"… called Faithful and True …" - That is the name of the One riding that horse, or one of His names. He is called that because His judgments are right. "His standards and methods are qualitatively different from those of the dragon and his allies." Isaiah gives a fuller description of what characterizes the judgement of this descendant of David: The Spirit of the Lord rests on Him, the Spirit of wisdom, understanding, counsel, might, knowledge, and fear of the Lord. He judges not according to appearances but with righteousness and faithfulness"(Isaiah 11:1-5).

" … He judges and makes war…"
- His final victory in war makes clear to earth-dwellers the victory of the Cross and Resurrection, long acknowledged by believers.

"His eyes were like a flame of fire"
- We think of what fire can do: illuminate, warm, purify, destroy. Our Bible commenter says of His flaming eyes: "(They) symbolize eternity, wisdom and omniscience" - Op. Cit., p. 1818.

"… on His head were many crowns" - "Many crowns represent unlimited diadems of sovereign authority (Revelation 11:15)" - As I'm writing this, the old hymn is playing in my head:

"Crown Him with many crowns, the Lamb upon His throne:
Hark! how the heavenly anthem drowns all music but its own!
Awake my soul and sing of Him who died for Thee,
And hail Him as thy matchless King through all eternity" - Matthew Bridges

"… He had a new name written that no one knew except Himself"
- "The fullness of Jesus is beyond human comprehension." (See also these references to our new name - Revelation 2:17; 3:12,13.)

"He was clothed with a robe dipped in blood" - Not the blood of battle, for the battle has not yet happened, but His atoning blood—the blood that fulfilled and was necessary as God's requirement as a sacrifice (Hebrews 9:22).

"His name is called the Word of God"
- Another name. We recall the many other times Jesus is called the Word as He reveals the character and purpose of God - John 1:1,14,18; 10:30; 14:9-10; 1 John 1:1.

What a picture of our victorious Saviour and King. The  last stanza of "Crown Him With Many Crowns" is  a fitting response as we offer Him our hearts' adoration and worship:

"Crown Him the Lord of heaven: One with the Father known,
One with the Spirit thru Him given from yonder glorious throne.
To Thee be endless praise, for Thou for us hast died;
Be Thou, O Lord, thru endless days adored and magnified."  

PRAYER:
Dear Jesus, these verses paint a complex and awe-inspiring picture of You. I worship You for who You are and what You have done. Amen.

PSALM TO PRAY: Psalm 47

MORE: Revelation 19 in Handel's Messiah

We readily recognize words from the Hallelujah Chorus taken from Revelation 19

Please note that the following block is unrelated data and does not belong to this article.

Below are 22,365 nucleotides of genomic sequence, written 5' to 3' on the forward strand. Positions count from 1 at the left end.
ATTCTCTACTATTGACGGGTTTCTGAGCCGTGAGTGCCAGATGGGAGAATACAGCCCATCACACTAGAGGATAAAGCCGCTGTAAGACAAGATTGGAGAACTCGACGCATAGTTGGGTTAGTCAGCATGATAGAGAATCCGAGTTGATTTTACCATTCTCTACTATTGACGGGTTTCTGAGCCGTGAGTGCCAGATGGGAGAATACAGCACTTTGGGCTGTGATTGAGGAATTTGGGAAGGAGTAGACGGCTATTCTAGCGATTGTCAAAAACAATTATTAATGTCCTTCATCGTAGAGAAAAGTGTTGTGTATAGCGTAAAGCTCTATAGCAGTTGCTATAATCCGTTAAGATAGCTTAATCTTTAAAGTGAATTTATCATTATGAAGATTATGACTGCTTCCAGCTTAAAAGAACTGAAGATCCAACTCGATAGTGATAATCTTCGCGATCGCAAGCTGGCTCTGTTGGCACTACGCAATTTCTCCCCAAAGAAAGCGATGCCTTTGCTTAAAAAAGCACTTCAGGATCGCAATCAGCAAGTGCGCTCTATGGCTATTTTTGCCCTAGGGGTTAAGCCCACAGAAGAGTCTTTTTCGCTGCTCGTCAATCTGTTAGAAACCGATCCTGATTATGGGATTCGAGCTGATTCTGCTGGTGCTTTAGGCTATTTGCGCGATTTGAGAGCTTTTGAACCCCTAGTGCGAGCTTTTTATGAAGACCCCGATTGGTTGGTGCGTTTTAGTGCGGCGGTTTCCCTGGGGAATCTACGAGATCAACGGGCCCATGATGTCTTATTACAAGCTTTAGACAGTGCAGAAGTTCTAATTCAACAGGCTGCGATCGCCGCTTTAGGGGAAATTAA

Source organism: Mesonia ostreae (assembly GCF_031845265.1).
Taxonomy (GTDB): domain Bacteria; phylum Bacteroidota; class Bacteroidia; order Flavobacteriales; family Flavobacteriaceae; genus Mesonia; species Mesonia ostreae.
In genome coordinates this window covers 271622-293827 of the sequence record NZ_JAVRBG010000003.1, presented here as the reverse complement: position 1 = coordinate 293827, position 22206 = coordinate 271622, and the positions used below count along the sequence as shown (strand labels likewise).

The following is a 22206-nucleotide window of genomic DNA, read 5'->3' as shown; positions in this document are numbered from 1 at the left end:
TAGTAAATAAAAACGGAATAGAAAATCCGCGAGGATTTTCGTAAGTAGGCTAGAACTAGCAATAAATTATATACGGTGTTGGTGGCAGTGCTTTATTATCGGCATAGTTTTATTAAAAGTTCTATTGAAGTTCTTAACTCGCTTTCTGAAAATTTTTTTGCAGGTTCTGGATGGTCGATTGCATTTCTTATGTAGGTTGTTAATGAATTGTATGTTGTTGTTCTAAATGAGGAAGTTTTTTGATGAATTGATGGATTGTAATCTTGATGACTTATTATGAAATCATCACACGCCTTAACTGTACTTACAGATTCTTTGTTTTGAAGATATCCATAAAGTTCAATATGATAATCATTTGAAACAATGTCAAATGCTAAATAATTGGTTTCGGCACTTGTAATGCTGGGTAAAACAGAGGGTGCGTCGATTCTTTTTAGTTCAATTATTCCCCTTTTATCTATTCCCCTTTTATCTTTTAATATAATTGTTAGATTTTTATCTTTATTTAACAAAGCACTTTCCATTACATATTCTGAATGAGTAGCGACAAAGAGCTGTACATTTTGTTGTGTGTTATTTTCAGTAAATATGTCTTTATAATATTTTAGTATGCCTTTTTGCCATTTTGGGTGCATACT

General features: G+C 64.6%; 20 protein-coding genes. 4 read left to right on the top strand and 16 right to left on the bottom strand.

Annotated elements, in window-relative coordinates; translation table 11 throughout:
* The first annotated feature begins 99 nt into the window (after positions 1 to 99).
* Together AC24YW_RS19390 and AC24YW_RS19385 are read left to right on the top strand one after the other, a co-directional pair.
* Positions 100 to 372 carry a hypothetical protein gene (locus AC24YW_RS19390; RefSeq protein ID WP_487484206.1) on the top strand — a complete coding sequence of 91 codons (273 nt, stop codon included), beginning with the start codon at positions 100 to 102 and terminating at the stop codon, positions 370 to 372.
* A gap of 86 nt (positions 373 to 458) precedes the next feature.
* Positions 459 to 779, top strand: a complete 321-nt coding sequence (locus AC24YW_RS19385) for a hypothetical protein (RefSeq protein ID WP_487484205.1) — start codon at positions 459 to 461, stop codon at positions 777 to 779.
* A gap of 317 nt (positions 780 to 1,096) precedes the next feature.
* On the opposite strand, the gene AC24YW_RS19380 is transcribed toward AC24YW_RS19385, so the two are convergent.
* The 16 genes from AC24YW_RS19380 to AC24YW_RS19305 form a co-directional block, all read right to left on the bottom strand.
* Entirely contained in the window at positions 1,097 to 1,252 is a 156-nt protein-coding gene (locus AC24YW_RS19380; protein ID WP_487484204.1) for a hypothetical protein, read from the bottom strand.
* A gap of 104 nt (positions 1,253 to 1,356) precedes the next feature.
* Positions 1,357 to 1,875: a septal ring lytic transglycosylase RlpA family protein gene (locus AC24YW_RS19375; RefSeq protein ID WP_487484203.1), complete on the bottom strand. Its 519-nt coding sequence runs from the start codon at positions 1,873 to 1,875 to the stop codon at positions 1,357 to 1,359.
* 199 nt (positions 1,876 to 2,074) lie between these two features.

"KING OF KINGS
AND LORD OF LORDS" - Revelation 19:6.

Here is the "Hallelujah Chorus" sung by the Tafelmusik Chorus and Orchestra.




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The Holy Bible, New King James Version Copyright © 1982 by Thomas Nelson, Inc. - Used with permission.


Saturday, December 29, 2018

Be still; know God

TODAY'S SPECIAL: Revelation 17-18;  Psalm 46
 

TO CHEW ON:"God is our refuge and strength,
A very present help in trouble...
Be still and know that I am God..."Psalm 46:1,10a



Someone from the Sons of Korah wrote Psalm 46 to encourage and give hope to people who were in trouble. By the things the psalmist mentions it seems the trouble was war with another nation. The writer begins with a declaration about who God is:

"God is our refuge  — shelter, protection, fortress, hope, place of trust — and our strength  — power, security — in trouble" 

He reminds the people about the security of the city (Psalm 46:4-5). It has an underground stream that provides water even if the city's main water supply is cut off by siege. (Though there is no actual river flowing through Jerusalem, "...it is believed by many that there is a subterranean water supply that is the source of various fountains and pools in Jerusalem" New Spirit Filled Life Bible, p. 723.) God's presence in her makes her unshakeable in case of battering. He will help her at sunrise, which is a likely time for the enemy to attack.

He says more about the identity of God (Psalm 46:7-9). He calls Him Yahweh Sabaoth — the Lord of Hosts. Remember the story of Elisha in a city besieged by  Syria's army? In the morning, Elisha's servant saw the army and was afraid. But Elisha drew his attention to another army — an army of heavenly hosts: "Do not fear for those who are with us are more than those who are with them" - 2 Kings 6:8-17.

He also calls God the "God of Jacob." This reminds them of their history with God when, in the past, He preserved their forefather Jacob and his descendants. 

In the light of all this, God Himself steps to the mic, telling the readers/listeners: "Be still and know that I am God."